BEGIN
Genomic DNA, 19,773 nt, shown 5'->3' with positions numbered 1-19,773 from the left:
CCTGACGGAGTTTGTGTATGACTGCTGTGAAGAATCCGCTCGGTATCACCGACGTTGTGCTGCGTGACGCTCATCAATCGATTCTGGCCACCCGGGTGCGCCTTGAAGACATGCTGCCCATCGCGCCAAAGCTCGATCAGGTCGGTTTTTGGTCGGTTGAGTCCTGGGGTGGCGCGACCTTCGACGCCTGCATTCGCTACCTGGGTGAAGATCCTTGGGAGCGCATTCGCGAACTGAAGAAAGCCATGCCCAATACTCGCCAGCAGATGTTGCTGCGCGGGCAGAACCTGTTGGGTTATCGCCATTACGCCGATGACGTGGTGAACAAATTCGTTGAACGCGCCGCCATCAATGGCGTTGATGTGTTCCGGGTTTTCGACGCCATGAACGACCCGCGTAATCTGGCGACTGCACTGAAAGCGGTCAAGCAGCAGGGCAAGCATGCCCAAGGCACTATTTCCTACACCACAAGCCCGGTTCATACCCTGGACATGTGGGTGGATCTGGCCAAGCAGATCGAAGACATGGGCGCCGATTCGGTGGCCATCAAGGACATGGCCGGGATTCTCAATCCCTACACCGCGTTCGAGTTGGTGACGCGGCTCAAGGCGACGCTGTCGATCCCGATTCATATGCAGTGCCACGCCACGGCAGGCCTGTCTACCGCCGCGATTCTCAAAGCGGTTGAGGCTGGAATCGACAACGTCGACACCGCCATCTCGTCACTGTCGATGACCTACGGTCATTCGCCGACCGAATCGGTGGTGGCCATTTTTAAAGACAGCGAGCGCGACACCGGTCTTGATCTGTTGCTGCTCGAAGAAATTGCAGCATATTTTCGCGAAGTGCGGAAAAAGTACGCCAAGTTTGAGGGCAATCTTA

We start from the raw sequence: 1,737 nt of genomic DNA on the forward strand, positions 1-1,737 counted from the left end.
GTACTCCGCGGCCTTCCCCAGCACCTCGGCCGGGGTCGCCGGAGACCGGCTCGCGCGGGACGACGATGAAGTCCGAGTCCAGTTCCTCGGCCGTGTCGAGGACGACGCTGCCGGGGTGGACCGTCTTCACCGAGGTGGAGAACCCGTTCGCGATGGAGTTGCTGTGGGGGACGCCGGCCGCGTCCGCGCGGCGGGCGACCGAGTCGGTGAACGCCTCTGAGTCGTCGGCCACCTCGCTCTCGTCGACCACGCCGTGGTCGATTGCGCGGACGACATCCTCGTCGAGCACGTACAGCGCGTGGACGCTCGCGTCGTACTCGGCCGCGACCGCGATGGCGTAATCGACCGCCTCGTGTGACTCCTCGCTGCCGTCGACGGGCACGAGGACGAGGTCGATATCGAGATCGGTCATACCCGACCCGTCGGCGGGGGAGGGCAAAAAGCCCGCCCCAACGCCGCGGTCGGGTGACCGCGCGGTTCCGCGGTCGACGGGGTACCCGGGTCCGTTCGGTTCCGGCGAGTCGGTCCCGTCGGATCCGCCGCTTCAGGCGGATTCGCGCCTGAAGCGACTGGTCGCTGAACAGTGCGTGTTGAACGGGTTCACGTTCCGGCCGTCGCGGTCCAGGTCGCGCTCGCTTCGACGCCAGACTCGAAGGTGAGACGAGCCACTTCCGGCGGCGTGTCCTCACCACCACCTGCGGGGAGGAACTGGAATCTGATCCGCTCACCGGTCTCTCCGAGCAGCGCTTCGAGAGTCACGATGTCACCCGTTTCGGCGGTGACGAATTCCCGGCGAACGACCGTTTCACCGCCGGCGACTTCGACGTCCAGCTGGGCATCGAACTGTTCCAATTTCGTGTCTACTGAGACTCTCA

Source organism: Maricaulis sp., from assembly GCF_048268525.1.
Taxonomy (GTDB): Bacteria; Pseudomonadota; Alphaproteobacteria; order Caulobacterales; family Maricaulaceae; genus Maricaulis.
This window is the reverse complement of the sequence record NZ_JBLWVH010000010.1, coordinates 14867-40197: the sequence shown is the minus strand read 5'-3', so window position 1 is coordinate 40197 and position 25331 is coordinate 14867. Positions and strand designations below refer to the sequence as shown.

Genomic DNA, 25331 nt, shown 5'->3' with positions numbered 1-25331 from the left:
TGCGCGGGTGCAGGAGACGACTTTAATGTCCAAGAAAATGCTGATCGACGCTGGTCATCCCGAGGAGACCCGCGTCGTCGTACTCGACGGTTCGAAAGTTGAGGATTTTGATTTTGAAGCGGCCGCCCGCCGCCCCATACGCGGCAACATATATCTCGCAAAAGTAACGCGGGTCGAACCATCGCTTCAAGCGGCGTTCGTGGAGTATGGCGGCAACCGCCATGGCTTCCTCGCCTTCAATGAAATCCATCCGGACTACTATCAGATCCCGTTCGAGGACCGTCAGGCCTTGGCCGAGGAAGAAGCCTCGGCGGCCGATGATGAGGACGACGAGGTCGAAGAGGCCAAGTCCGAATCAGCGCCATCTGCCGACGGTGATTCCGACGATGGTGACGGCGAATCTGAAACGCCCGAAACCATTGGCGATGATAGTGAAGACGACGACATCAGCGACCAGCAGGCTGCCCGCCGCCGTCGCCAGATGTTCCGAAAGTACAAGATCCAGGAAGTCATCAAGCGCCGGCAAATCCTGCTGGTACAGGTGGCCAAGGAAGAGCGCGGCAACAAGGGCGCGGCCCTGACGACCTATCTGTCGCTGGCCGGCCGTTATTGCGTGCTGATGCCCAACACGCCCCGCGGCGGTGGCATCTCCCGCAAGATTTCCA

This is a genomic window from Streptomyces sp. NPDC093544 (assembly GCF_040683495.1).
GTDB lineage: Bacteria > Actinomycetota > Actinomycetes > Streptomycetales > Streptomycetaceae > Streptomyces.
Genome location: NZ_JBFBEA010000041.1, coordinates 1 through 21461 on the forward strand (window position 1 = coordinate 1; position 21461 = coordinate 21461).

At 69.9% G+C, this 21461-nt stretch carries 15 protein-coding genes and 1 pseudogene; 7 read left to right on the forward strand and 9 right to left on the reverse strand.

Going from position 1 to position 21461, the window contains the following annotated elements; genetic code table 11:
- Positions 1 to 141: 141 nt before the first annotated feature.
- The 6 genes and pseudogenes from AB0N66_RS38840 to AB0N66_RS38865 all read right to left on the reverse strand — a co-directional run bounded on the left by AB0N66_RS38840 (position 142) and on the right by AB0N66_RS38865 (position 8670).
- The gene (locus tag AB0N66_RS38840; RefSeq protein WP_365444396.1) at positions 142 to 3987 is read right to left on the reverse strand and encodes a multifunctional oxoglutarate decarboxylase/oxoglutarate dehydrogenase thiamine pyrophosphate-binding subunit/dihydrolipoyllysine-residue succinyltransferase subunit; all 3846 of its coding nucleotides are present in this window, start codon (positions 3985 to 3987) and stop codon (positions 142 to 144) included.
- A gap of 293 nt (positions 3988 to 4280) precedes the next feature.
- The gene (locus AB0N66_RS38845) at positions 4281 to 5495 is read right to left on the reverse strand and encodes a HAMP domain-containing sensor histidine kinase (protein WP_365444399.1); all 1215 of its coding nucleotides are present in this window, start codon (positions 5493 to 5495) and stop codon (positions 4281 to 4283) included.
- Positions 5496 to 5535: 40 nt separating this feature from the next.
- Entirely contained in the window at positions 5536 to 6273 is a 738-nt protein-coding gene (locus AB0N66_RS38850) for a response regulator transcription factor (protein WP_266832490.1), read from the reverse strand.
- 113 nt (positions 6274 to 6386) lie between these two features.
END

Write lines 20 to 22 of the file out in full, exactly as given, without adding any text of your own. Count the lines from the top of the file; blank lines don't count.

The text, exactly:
- Positions 5496 to 5535: 40 nt separating this feature from the next.
- Entirely contained in the window at positions 5536 to 6273 is a 738-nt protein-coding gene (locus AB0N66_RS38850) for a response regulator transcription factor (protein WP_266832490.1), read from the reverse strand.
- 113 nt (positions 6274 to 6386) lie between these two features.